Each year we convene pop stars to mull over the year’s big musical moments, and for 2020 this was – like almost every social or professional interaction – convened over a video call. It was a strangely appropriate format for an industry that learned how to livestream as it weathered a total collapse in gigs and festivals, but despite the horrors, there was still plenty of brilliant and indeed cathartic music released. Pondering it all are Danielle Haim, singer with Haim, who are nominated for album of the year at the Grammys; Phoebe Bridgers, also heading to the Grammys with four nominations; British soul-jazz singer Lianne La Havas; emotive songwriter Moses Sumney; glam-pop star Declan McKenna; and British-Japanese pop sensation Rina Sawayama.
Justin Bieber makes a play for TikTok ubiquity with the meme-friendly chorus of Yummy, and Jason Derulo & Jawsh 685’s Savage Love later becomes a global No 1 via the platform. Is TikTok changing the way pop music sounds? Do artists feel under pressure to be on it?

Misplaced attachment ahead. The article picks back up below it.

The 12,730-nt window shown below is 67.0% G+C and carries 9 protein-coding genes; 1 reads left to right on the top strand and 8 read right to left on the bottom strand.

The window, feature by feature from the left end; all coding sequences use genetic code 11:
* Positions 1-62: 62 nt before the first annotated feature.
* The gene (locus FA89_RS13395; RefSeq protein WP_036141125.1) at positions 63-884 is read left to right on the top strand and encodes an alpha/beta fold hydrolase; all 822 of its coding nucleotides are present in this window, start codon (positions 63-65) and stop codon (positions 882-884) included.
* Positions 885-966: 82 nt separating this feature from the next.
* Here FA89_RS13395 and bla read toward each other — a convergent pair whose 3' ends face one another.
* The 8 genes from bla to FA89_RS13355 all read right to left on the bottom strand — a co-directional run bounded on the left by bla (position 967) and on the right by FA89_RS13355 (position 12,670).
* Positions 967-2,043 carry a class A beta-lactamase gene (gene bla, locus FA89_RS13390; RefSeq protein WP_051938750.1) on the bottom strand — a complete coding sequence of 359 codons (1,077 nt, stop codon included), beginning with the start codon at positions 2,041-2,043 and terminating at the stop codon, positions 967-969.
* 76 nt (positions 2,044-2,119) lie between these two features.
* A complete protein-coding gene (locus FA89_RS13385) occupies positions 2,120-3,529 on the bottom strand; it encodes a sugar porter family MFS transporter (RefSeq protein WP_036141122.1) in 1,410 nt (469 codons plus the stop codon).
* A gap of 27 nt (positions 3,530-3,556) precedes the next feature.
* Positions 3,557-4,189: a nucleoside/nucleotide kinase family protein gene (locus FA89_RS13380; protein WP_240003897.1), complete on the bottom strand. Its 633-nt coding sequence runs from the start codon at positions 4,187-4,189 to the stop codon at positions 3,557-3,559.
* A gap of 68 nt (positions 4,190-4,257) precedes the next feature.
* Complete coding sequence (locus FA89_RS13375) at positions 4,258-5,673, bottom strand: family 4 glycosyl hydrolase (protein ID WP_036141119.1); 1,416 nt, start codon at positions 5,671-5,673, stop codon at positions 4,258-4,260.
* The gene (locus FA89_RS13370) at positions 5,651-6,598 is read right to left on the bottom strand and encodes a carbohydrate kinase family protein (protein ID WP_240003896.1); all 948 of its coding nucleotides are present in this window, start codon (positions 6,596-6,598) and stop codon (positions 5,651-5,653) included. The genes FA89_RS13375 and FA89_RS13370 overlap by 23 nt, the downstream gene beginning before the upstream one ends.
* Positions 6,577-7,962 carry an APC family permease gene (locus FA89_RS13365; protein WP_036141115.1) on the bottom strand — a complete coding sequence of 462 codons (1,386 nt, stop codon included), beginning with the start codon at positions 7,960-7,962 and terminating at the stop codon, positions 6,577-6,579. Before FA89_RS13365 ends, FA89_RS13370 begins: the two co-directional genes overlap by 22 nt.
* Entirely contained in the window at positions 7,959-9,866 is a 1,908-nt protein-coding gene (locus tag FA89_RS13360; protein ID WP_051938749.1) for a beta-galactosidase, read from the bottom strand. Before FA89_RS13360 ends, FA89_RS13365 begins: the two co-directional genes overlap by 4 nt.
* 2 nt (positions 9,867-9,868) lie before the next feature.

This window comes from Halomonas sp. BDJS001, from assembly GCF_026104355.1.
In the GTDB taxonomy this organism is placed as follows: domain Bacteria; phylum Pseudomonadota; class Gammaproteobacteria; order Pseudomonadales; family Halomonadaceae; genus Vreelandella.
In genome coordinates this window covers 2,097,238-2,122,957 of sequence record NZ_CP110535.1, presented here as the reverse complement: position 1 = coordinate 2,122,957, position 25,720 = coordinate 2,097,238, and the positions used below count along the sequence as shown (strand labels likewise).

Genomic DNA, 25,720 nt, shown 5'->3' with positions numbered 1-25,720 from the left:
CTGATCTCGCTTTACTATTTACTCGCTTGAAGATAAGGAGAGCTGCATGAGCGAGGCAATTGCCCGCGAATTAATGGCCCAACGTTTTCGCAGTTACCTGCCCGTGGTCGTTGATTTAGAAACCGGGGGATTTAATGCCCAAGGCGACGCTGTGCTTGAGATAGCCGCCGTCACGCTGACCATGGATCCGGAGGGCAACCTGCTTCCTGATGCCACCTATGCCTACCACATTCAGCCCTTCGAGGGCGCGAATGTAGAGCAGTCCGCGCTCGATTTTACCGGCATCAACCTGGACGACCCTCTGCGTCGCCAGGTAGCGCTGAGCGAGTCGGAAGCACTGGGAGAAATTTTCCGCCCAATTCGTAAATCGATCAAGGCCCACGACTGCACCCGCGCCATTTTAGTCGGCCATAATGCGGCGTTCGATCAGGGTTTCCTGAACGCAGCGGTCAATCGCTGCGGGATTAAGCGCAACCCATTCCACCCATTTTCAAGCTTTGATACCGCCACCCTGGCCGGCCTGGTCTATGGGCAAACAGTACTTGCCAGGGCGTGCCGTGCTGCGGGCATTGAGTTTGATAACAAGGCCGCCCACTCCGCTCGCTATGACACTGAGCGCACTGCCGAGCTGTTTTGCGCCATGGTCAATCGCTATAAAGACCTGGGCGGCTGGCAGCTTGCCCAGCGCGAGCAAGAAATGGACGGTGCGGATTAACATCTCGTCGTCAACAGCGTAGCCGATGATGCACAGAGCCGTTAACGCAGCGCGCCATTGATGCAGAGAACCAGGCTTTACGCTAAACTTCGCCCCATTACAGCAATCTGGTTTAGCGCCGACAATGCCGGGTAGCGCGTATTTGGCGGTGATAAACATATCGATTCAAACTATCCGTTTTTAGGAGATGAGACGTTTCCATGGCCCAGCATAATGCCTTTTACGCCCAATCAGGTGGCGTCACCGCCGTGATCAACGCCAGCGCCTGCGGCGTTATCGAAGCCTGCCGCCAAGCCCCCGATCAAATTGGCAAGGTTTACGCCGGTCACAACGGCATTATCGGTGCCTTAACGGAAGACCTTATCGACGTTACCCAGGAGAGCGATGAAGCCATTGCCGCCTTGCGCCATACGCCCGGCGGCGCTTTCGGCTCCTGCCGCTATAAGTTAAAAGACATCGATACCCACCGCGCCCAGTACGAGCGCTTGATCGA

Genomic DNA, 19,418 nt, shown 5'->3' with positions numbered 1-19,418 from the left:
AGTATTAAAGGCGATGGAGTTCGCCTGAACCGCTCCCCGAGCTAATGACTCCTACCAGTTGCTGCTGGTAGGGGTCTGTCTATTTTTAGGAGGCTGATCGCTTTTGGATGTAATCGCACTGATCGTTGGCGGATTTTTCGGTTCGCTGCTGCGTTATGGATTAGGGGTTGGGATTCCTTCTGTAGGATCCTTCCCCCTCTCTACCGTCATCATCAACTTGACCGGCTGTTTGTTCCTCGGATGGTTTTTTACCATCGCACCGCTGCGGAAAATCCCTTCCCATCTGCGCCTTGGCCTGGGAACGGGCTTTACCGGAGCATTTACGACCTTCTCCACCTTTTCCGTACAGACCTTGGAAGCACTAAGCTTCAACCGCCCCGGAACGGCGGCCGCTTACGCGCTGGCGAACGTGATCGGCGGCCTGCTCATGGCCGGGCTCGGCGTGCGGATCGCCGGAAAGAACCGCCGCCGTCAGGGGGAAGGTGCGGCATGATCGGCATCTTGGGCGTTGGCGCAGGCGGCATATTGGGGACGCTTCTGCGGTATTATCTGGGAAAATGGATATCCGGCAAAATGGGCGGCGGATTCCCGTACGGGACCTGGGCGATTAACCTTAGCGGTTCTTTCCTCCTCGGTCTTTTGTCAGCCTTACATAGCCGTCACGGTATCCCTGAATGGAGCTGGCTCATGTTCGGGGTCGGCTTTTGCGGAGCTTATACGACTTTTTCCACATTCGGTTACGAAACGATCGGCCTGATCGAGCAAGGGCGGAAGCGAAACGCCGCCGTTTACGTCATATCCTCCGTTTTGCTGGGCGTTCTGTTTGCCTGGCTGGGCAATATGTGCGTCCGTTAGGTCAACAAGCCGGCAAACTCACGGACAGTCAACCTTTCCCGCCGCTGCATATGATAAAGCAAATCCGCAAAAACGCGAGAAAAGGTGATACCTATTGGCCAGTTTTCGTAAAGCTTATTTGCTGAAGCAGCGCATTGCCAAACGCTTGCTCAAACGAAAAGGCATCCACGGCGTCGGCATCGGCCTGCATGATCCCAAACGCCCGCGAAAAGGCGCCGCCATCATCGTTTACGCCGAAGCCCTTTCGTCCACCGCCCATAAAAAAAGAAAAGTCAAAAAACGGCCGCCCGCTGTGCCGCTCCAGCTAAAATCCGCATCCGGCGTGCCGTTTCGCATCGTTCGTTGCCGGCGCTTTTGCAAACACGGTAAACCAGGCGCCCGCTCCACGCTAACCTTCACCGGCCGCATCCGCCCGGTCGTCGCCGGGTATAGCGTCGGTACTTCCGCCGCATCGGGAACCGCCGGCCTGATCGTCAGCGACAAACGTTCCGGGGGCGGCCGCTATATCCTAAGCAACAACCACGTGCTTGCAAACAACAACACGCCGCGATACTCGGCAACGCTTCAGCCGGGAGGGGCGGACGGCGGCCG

Rina Sawayama: Well, I try. It’s really clear if you see my TikTok profile that I have no idea what I’m doing. But I know that people go into [writing] sessions and they’re like: “Yeah, what’s the 15 seconds?” You need a little drop, a little funny moment. I can’t write like that, but other people do. I hate it.
Declan McKenna: Every conversation with my label the past year has been: “What are you going to do on TikTok?” My housemate Josh is in a band – he says it’s a ridiculous amount of work, looking for that perfect 15 seconds, and if he’s choosing between that or actually writing … It rewards repetition, and that consistency isn’t viable if you’re trying to put your creative energy into stuff that you actually like and care about.
Phoebe Bridgers: It’s a full-time job. I’ve spent three hours trying to edit something until I was like: “Nope, I’m just not going to do it!” I respect people who are good at it. One of my favourite accounts is this guy who does every single thing that I do, in a wig. He exists so that I don’t have to do TikTok.
Moses Sumney: I think TikTok is just a new iteration of what has always existed, a platform that has a value for commercialism. It’s just a modern version of radio, for which people have been tailoring songs since the 50s or 60s. I won’t say it’s infringing on people’s artistic licence or ability. If you’re the type of person who’s going to make a song wholly for TikTok then that’s who you are, that’s your choice, great. If you’re not, then you’re not going to. You always have the option to say no.
Feburary and March
The live industry shuts down as a result of coronavirus. How has that affected you as artists? You all had albums out this year, you were presumably all expecting to tour …